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6 Cold Email Strategies Now That Apple Mail Privacy Protection Breaks Open Rates

Apple Mail Privacy Protection is here to mess with your open rates. At least a little bit.

A quick dive into the back story of Apple Mail Privacy Protection

In September 2021, Apple released iOS 15 for iPhones and iPads. The next month, they introduced macOS Monterey for computers. And both releases featured Apple’s new Mail Privacy Protection in their Mail app — with privacy turned on as the default.

With Mail Privacy Protection, whenever a Mail app user receives an email, Apple pre-loads a version of that email to their own proxy servers sometime within a few minutes or a few hours. That triggers the open tracking pixel for that email.

Which means: If you send emails to people using Apple Mail, your open rates will be 100% from those recipients, regardless of whether or not they actually go on to open the email. Apple, in essence, “opened” the email for them behind the scenes.

The ramifications extend beyond open rates as well. You also won’t be able to get reliable data on open timesdevice data, or IP address-based geolocation from those opens.

For cold emailers and email marketers who rely on open rate data for A/B testing, measuring the efficacy of campaigns, and improving future campaigns, this isn’t great news.

After all, it’s hard to A/B test which subject line is getting better open rates if Apple is obfuscating the data. It’s hard to send a hyper-specific follow-up campaign to people who opened an email but didn’t reply if opens are inaccurate.

Open rates are a key metric for pro email users… and now they’re less reliable than before.

So what’s a cold emailer to do?

Step one: Don’t panic. Step two: Think about some changes to the ways you interpret and rely on open rate data. We dug into Apple Mail Privacy Protection to see what kind of impact it’s really having on open rates. We also put together some strategies you can employ now that open rates aren’t quite as reliable as they used to be.

The Effect of Apple Mail Privacy Protection on Open Rates, Based on 250K+ GMass Emails

We wanted to see what kind of a difference Apple’s new anti-tracking open rate busting is having on GMass users.

So we took a look at a random sample of GMass campaigns from:

  • May 2021, a few months before Apple Mail Privacy Protection came into existence.
  • And May 2022, after iOS 15 and macOS Monterey were both on the market long enough for widespread adoption.

Based on around 250,000 campaigns (with a minimum of 50 recipients per campaign), the verdict is…

  • May 2021 average open rate: 16.73%
  • May 2022 average open rate: 19.01%

That works out to around three extra email opens in the average campaign.

So no, Apple Mail Privacy Protection isn’t causing a seismic shift in open rates — at least not on this large of a scale.

However, we can see a more notable difference when we look at other metrics.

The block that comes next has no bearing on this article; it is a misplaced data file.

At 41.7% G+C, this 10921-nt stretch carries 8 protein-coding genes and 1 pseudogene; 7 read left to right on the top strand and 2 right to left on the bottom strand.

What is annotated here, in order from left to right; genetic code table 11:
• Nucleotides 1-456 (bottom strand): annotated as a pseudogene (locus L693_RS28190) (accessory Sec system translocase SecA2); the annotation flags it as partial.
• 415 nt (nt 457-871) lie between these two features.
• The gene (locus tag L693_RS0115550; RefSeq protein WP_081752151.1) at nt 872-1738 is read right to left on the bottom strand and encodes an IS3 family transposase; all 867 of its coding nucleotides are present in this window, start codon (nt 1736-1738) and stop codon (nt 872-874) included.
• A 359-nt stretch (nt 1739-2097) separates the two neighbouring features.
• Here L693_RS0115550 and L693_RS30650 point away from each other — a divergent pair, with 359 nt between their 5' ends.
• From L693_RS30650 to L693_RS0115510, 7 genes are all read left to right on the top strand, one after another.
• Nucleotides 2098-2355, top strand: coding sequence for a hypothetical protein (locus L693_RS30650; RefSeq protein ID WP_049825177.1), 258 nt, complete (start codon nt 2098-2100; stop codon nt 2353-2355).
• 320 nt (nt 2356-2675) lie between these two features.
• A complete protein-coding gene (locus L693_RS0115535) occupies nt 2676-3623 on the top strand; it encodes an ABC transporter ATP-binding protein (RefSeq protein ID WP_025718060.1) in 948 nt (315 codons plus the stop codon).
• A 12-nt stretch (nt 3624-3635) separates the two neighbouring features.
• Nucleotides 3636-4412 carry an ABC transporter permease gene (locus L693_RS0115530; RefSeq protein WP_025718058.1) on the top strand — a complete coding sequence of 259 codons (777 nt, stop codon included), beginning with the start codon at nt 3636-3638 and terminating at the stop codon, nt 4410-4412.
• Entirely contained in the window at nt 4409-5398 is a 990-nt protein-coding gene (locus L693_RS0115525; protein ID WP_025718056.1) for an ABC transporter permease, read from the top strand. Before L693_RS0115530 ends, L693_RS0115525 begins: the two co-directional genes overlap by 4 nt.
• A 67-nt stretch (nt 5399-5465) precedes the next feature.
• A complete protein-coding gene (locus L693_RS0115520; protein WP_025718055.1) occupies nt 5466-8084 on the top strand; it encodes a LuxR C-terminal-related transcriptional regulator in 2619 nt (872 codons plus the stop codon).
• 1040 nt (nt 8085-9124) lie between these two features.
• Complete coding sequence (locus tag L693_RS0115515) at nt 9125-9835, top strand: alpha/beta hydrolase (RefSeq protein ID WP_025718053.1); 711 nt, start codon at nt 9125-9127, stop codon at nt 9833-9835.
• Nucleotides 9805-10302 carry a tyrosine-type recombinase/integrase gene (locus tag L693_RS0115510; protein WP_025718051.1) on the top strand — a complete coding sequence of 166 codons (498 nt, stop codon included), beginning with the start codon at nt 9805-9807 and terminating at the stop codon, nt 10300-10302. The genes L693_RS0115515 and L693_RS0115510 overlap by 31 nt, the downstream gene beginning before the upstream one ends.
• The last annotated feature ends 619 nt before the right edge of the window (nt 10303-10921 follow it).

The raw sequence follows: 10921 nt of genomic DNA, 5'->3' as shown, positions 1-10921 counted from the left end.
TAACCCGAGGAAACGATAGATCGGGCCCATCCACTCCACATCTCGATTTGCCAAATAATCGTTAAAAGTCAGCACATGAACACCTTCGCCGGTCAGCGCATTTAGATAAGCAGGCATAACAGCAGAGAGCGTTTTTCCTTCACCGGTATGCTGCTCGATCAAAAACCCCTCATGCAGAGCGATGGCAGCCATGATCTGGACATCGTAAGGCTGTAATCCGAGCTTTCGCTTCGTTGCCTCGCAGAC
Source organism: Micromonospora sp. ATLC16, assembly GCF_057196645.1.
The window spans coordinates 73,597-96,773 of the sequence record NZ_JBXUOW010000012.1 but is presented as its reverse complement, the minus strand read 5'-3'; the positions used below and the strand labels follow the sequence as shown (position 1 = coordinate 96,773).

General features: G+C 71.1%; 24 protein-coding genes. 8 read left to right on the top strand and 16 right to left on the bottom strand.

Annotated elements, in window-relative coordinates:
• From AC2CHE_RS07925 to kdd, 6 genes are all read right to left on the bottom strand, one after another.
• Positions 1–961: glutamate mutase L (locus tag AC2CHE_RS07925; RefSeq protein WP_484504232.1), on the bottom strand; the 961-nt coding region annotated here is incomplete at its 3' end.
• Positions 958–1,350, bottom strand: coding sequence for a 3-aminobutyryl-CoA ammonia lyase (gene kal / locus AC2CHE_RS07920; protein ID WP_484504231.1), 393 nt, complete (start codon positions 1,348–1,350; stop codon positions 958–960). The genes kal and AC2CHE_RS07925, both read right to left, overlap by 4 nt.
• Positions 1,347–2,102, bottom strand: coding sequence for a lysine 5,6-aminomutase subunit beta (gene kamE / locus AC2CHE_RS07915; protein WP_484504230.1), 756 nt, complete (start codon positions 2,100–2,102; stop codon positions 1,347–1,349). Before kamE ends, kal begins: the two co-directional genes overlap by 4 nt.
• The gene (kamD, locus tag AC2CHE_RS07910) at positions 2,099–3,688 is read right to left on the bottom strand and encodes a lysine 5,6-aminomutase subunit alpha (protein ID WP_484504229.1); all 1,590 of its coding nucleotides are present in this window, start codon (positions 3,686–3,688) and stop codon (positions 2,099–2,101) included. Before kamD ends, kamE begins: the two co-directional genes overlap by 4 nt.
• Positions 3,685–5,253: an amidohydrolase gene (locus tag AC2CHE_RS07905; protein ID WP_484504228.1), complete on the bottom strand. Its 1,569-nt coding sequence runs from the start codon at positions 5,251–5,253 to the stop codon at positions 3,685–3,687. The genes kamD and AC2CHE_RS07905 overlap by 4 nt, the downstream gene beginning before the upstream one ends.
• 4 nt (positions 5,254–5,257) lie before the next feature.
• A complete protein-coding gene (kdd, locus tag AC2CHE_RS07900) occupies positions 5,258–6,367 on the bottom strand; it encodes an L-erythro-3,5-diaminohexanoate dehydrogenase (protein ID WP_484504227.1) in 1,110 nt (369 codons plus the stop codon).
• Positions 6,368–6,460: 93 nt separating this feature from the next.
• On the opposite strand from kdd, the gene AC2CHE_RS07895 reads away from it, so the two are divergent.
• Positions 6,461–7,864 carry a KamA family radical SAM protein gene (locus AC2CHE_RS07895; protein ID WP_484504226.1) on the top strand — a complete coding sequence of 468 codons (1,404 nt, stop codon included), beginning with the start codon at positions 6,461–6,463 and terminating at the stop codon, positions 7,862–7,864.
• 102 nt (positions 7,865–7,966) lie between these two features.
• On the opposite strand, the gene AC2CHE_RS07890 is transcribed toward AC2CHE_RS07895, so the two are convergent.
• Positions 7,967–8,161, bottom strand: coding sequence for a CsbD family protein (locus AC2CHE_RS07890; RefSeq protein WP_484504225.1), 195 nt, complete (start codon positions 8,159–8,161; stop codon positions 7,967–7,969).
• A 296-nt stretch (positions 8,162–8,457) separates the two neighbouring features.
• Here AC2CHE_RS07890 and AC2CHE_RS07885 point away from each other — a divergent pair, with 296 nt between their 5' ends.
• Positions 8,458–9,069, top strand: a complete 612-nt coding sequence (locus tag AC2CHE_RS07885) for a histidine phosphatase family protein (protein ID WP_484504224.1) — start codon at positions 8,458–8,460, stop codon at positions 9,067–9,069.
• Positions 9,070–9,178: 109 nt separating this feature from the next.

• May 2021 average click-to-open rate: 7.87%
  • May 2022 average click-to-open rate: 5.97%

We see an even larger drop on reply-to-open rate.

  • May 2021 average reply-to-open rate: 7.03%
  • May 2022 average reply-to-open rate: 3.28%

Apple Mail Privacy Protection is absolutely not the only factor that could be behind those drops. GMass users didn’t send identical emails to identical lists in May 2021 and May 2022; we can’t control for the content of the emails. Maybe lots of people were nailing their prospecting and their calls-to-action in May of 2021 and weren’t quite as sharp in May of 2022. Could be.

But if Apple’s changes played any role — which they likely did — those differences are eye-opening enough that it’s worthwhile for you to take action.

Why isn’t Apple Mail Privacy Protection having a huge effect on overall GMass open rates?

There are a few likely reasons why Apple’s privacy changes did not lead to a massive swing in GMass open numbers.

  1. B2B emails. While people use GMass for tons of different professional and personal reasons, usage does skew B2B. While some people check their business email using the Apple Mail app, there are lots of other email apps at play (especially on desktop). That includes corporate email software, web email interfaces, and other mobile mail apps.
  2. International scale. According to StatCounter, iOS has a 57% mobile market share in the U.S. and macOS has a 27% desktop market share. Worldwide, it’s a very different story. iOS has a 27.8% mobile market share globally and macOS has a 15.7% market share. While GMass is a U.S.-based product with a sizable U.S. user base, it’s also quite popular globally. (And, of course, U.S.-based users are often emailing people all over the world.) That means lots of email recipients in areas not so Apple-heavy.

So… what do we make of these year-to-year differences?

According to Litmus’s latest data, more than 58% of emails are now opened with Apple Mail. As adoption increases, open rate numbers will grow less reliable.

But even stepping outside of the Apple bubble, more aggressive privacy measures aren’t going anywhere.

These privacy changes are great for PR and marketing. (Cynically, it also gives the huge tech companies even more control and targeted advertising power.)